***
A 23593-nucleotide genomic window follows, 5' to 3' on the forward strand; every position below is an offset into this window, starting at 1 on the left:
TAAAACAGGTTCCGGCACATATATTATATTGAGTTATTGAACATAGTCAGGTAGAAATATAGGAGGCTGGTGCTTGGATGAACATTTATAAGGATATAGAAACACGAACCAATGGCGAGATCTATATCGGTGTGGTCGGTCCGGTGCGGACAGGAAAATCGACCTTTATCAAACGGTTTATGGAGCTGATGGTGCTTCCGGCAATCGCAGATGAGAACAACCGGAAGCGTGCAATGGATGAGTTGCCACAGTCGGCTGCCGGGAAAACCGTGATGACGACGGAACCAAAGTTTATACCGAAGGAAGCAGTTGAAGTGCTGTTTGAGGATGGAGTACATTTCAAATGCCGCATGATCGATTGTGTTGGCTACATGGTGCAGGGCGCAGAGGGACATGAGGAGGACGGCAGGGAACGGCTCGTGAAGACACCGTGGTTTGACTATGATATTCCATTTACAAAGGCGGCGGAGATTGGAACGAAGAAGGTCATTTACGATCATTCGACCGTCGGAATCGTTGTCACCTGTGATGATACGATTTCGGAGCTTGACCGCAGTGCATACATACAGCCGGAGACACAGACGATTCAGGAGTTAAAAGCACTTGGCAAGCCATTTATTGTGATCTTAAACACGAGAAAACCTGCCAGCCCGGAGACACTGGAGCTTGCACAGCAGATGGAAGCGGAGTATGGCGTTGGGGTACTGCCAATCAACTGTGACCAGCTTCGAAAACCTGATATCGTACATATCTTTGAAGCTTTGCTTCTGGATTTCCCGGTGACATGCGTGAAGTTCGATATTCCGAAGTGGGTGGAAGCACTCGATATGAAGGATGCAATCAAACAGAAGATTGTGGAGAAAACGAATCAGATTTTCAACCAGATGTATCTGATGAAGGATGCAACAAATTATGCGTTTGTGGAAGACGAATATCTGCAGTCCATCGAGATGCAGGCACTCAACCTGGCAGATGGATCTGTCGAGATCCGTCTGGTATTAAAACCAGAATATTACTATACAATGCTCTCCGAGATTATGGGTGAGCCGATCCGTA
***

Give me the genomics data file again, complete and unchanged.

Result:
A 23593-nucleotide genomic window follows, 5' to 3' on the forward strand; every position below is an offset into this window, starting at 1 on the left:
TAAAACAGGTTCCGGCACATATATTATATTGAGTTATTGAACATAGTCAGGTAGAAATATAGGAGGCTGGTGCTTGGATGAACATTTATAAGGATATAGAAACACGAACCAATGGCGAGATCTATATCGGTGTGGTCGGTCCGGTGCGGACAGGAAAATCGACCTTTATCAAACGGTTTATGGAGCTGATGGTGCTTCCGGCAATCGCAGATGAGAACAACCGGAAGCGTGCAATGGATGAGTTGCCACAGTCGGCTGCCGGGAAAACCGTGATGACGACGGAACCAAAGTTTATACCGAAGGAAGCAGTTGAAGTGCTGTTTGAGGATGGAGTACATTTCAAATGCCGCATGATCGATTGTGTTGGCTACATGGTGCAGGGCGCAGAGGGACATGAGGAGGACGGCAGGGAACGGCTCGTGAAGACACCGTGGTTTGACTATGATATTCCATTTACAAAGGCGGCGGAGATTGGAACGAAGAAGGTCATTTACGATCATTCGACCGTCGGAATCGTTGTCACCTGTGATGATACGATTTCGGAGCTTGACCGCAGTGCATACATACAGCCGGAGACACAGACGATTCAGGAGTTAAAAGCACTTGGCAAGCCATTTATTGTGATCTTAAACACGAGAAAACCTGCCAGCCCGGAGACACTGGAGCTTGCACAGCAGATGGAAGCGGAGTATGGCGTTGGGGTACTGCCAATCAACTGTGACCAGCTTCGAAAACCTGATATCGTACATATCTTTGAAGCTTTGCTTCTGGATTTCCCGGTGACATGCGTGAAGTTCGATATTCCGAAGTGGGTGGAAGCACTCGATATGAAGGATGCAATCAAACAGAAGATTGTGGAGAAAACGAATCAGATTTTCAACCAGATGTATCTGATGAAGGATGCAACAAATTATGCGTTTGTGGAAGACGAATATCTGCAGTCCATCGAGATGCAGGCACTCAACCTGGCAGATGGATCTGTCGAGATCCGTCTGGTATTAAAACCAGAATATTACTATACAATGCTCTCCGAGATTATGGGTGAGCCGATCCGTA